Data Averages from 2016-2020: In exploring the average numbers collected for all SLO measures at all milestones for the past five years, the SLAT Executive Council found no alarming numbers. There are some expected trends such as an increase in overall knowledge of applied linguistics at the comprehensive exam phase, and some surprising trends such as a slightly slower rating for a student’s ability to conduct independent research at the dissertation phase compared to the proposal phase, but the numbers are not statistically significant. All scores average out to between 4-5, which is acceptable to the committee.
Specific Measures of Success: Based on our updated success measure which defined success as 80% of students scoring four or higher on the rubric, SLAT did not meet our definition of success on the following SLOs:
- Qualifying Review Rubric question #2: “The paper is well-written,” and #3: “The paper demonstrates the student’s ability to convey ideas in a concise manner. “
- Dissertation Proposal Rubric question #3: “The research design for studying the problem is appropriate and data collection is appropriate.”
Response to the Qualifying Review Data: Upon discussion, the SLAT Executive Committee determined that the Qualifying Review rubric responses will not require a specific programmatic response. This measure is collected at the end of the student’s first semester in the Ph.D. program, upon completion of the introductory survey class. It is not surprising that students cannot yet display Ph.D.-level writing skills at the end of the first semester in the program. Since students do meet these measure in all future milestones, this indicates learning is taking place, and the SLAT program is teaching students appropriate writing skills at the doctoral level. Some explicit writing instruction may be included in the first-semester SLAT Proseminar, but the SLAT Executive Committee was not concerned that these milestones had not yet been met at the end of the students’ first semester in the program.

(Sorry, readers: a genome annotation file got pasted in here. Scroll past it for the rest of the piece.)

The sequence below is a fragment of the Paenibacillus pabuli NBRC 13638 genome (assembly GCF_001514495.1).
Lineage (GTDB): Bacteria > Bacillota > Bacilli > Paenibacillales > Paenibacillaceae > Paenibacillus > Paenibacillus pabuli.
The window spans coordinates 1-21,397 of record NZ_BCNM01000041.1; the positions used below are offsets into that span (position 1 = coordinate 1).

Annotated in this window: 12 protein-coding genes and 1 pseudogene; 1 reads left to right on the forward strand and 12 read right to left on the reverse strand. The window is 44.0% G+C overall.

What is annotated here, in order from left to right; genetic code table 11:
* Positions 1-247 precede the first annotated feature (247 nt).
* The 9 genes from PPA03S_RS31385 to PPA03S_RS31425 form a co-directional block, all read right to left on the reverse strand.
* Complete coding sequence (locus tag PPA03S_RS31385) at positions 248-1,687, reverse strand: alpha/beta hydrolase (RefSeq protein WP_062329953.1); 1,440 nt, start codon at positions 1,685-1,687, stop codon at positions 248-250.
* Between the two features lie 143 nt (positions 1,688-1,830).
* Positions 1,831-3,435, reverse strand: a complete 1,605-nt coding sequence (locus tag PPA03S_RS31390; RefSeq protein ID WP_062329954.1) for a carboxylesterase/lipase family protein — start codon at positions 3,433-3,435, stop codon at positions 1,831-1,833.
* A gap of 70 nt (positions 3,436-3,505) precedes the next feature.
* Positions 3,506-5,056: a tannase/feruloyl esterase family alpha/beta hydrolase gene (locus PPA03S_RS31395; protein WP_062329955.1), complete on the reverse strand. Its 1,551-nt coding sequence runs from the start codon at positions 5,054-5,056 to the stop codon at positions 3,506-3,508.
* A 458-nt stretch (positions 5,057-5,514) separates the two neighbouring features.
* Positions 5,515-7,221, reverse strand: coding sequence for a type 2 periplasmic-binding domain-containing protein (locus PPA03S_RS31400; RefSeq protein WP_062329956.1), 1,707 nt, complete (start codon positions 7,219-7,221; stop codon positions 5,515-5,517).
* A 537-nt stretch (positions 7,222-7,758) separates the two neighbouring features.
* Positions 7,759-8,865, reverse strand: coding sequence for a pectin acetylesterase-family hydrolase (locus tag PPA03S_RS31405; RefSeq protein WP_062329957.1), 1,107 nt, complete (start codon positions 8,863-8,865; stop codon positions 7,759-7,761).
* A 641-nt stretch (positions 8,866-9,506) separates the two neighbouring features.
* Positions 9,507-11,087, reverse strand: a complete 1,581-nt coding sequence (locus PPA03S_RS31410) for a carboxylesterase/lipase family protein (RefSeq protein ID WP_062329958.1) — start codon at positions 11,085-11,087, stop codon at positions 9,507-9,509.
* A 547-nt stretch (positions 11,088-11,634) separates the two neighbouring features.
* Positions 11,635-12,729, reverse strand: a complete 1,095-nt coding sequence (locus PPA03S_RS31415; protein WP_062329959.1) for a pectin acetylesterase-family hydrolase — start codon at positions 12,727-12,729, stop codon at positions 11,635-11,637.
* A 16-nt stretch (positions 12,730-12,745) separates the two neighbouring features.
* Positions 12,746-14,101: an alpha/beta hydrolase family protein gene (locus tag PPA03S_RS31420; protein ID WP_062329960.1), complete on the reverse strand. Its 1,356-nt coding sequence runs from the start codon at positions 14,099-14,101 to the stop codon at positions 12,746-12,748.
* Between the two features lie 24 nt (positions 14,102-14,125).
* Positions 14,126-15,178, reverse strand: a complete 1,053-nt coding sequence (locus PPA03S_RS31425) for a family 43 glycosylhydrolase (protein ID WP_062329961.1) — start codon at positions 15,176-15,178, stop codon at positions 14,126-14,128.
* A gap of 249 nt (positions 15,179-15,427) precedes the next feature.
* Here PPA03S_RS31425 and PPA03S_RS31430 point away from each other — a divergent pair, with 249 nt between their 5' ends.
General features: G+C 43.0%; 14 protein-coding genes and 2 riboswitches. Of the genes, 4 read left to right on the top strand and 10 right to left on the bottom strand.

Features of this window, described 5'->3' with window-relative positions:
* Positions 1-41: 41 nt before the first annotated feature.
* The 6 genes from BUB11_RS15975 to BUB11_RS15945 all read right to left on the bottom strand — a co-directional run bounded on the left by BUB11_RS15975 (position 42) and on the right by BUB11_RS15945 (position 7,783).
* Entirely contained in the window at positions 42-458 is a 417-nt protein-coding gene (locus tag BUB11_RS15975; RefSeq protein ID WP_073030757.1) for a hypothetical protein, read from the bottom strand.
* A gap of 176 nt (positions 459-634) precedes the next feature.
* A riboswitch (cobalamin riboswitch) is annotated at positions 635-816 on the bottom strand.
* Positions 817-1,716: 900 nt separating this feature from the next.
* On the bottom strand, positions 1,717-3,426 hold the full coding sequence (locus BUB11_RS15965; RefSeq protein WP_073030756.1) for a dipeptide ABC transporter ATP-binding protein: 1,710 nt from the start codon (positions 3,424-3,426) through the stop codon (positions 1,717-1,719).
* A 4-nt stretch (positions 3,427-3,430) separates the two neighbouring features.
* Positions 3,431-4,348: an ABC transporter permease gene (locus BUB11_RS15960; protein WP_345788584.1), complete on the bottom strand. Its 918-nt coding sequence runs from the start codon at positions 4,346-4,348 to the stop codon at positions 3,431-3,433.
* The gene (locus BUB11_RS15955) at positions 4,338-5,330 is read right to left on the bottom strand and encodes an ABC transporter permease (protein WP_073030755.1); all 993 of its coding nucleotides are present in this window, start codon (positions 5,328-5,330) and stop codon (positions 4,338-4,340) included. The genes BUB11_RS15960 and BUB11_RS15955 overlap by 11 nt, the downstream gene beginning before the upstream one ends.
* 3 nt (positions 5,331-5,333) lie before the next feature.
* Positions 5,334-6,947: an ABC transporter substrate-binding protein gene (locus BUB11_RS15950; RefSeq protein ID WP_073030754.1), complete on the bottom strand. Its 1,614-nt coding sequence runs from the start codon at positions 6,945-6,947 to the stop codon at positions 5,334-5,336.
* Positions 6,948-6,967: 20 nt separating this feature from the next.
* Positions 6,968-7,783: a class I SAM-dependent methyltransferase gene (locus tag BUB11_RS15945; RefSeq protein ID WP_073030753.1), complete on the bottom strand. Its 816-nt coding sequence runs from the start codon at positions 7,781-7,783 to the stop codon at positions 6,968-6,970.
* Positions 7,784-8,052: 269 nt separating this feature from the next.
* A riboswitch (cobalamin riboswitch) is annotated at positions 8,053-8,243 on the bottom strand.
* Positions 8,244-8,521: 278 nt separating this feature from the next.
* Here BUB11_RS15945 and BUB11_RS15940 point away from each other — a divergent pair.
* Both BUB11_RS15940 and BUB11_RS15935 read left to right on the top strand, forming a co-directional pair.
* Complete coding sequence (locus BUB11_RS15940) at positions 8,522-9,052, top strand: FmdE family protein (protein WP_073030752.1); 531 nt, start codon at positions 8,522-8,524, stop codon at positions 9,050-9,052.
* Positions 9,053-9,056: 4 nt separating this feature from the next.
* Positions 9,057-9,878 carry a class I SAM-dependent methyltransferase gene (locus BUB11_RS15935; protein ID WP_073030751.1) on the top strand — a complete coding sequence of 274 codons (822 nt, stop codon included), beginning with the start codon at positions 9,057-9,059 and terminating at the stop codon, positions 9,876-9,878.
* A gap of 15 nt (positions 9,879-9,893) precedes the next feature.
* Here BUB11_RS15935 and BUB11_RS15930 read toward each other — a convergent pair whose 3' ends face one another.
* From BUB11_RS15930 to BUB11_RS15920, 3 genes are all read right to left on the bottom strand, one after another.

Response to the Dissertation Proposal Data: Upon discussion, the SLAT Executive Council determined that these data are problematic. Students are not meeting the program’s definition of success in developing an appropriate research design and determine the appropriate data to collect at the stage when they are presenting their dissertation proposal. It should be noted that students do have an editing and revision process to complete after the presentation of their proposal, so students have the opportunity to address these problems before dissertation data collection begins. Nonetheless, ExCo members decided it was problematic that fewer than 80% of faculty members determined that students could perform this task at the time of their dissertation proposal presentation.
Future steps: The SLAT Executive Council will meet in Spring 2021 to discuss specific plans to address student preparation in research methodology, planning, and design. Possible responses include changing research methodology requirements, adding another research class, creating one or more workshops for SLAT students on the topic, etc. Changes will be implemented as soon as reasonably possible, hopefully by the 2021-2022 academic year.
Assessment data collection for the 2020-2021 academic year is ongoing.